New grant funding to meet increasing need for pediatric asthma education and intervention in South Texas
High childhood asthma rates near the Texas-Mexico border have lead Genny Carrillo, M.D., Sc.D., to provide asthma education in the area she has called home for many years.
An associate professor at the Texas A&M Health Science Center School of Public Health McAllen Campus, Carrillo will continue her work in community-based pediatric asthma education and intervention using a 2-year $374,042 grant from the Knapp Community Care Foundation.
The project will include home-based interventions targeting asthmatic children 5-12 years of age. Carrillo will work in collaboration with Hidalgo County Head Start Centers, the City of Weslaco Parks and Recreation Department, the Weslaco Public Library and the Weslaco Boys and Girls Club of America. The program will utilize the “Asthma and Healthy Homes” curriculum Carrillo developed and the “Seven Principles of Healthy Homes” curriculum developed by the National Healthy Homes Training Center and Network.
“Children enrolled in Head Start Centers will be screened to determine if they are at risk for developing asthma,” Carrillo said. “If a child is determined to be at risk, their parents will be referred to medical providers for diagnosis.”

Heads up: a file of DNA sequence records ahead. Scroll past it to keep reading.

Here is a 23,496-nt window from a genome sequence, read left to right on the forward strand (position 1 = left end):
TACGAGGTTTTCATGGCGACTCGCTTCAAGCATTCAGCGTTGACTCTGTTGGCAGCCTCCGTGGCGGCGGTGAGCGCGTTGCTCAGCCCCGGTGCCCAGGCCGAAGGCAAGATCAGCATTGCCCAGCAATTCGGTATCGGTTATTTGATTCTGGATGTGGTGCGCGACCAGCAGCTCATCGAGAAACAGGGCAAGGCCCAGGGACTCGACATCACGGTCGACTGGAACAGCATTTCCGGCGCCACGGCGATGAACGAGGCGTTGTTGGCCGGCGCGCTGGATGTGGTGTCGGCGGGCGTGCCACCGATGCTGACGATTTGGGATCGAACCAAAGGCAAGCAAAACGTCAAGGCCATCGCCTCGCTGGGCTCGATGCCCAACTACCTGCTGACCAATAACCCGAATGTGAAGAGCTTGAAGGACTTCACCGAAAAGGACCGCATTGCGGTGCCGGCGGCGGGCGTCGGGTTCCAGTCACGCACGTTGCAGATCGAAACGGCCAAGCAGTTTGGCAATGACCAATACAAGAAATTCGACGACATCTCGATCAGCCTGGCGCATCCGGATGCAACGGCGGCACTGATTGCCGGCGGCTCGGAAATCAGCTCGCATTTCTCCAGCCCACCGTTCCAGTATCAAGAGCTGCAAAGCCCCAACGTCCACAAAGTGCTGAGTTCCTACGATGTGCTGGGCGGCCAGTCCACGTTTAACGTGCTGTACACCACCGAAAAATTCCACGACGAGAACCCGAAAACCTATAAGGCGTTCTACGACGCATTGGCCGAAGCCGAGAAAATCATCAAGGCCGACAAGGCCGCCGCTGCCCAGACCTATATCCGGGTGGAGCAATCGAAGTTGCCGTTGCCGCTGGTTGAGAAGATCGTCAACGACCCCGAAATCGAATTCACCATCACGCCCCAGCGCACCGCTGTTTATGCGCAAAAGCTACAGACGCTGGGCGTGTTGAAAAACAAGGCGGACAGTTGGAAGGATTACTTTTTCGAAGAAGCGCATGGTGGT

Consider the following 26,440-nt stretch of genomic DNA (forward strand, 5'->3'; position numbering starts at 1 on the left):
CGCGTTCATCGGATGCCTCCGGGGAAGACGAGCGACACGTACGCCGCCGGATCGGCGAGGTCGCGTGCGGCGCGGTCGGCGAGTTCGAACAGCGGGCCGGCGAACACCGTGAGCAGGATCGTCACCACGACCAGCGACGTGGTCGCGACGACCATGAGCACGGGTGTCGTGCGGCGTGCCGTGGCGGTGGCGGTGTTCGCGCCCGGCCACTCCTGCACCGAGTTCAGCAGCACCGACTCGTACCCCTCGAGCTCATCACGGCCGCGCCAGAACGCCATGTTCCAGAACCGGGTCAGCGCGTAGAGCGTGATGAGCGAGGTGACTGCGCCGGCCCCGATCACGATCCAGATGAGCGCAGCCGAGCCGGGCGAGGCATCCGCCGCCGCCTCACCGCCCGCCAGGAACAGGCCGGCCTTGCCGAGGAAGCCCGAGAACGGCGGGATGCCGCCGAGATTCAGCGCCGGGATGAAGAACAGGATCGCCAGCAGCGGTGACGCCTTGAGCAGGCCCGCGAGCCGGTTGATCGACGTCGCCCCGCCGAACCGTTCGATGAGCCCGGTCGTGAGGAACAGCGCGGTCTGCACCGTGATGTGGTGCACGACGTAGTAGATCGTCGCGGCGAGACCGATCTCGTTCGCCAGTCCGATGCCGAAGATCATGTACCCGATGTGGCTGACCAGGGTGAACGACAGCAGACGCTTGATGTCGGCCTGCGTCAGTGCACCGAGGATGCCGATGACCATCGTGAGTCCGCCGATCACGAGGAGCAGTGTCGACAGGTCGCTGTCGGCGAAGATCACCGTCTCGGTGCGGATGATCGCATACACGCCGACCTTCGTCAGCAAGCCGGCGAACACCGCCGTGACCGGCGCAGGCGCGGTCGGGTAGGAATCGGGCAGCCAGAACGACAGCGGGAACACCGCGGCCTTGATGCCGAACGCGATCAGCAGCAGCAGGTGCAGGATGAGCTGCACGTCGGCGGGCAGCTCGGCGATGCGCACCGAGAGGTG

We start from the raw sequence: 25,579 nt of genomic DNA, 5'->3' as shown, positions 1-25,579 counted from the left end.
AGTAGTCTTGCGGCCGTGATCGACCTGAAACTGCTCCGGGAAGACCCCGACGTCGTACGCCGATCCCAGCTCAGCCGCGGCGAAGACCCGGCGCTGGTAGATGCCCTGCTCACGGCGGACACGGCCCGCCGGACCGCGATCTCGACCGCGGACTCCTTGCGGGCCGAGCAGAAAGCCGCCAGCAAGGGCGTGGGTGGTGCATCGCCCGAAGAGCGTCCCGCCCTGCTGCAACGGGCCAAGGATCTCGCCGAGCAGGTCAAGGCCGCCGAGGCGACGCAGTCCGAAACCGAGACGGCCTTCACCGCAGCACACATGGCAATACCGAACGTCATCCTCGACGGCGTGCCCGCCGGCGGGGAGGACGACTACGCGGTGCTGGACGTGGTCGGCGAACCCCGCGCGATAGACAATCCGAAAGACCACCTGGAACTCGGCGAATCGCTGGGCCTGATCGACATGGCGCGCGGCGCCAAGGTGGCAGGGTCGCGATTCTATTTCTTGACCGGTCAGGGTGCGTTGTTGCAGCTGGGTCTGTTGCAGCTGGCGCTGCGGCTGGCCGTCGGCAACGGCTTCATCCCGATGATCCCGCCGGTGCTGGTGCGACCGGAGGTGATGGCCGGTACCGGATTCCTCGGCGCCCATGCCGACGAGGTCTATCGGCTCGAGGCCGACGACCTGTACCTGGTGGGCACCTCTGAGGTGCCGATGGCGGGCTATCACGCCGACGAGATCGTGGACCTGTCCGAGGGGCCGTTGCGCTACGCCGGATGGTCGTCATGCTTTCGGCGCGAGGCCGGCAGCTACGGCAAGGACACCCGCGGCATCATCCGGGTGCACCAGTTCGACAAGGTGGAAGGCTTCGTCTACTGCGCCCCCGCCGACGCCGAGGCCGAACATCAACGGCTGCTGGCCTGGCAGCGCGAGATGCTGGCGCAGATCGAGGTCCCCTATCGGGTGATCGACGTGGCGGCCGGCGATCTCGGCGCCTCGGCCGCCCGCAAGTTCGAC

Once diagnosed, the child and their parents will be asked to participate in an educational program provided by Community Health Workers. The family will be taught asthma signs and symptoms; what to do in case of an asthma attack; and use of medications, spacers and peak flow meters. They will also be taught how to decrease asthma triggers in the home environment by keeping it dry, clean, ventilated, pest-free, safe and contaminant free as well as how to decrease hazardous exposures.
To determine knowledge gained, families will be surveyed during the program every 3 months using the Academy of Pediatrics Children’s Health Survey on Asthma, the Asthma Home Environment and Trigger Checklist and the Healthy Homes Pre- and Post-test Knowledge Survey.
“We hope to make learning about asthma enjoyable through games, hands-on activities and library activities,” Carrillo said. “There are few things more frightening than a child having difficulty breathing, and through making learning fun and easy to understand, we will teach parents how best to manage their child’s asthma and improve the child’s quality of life.”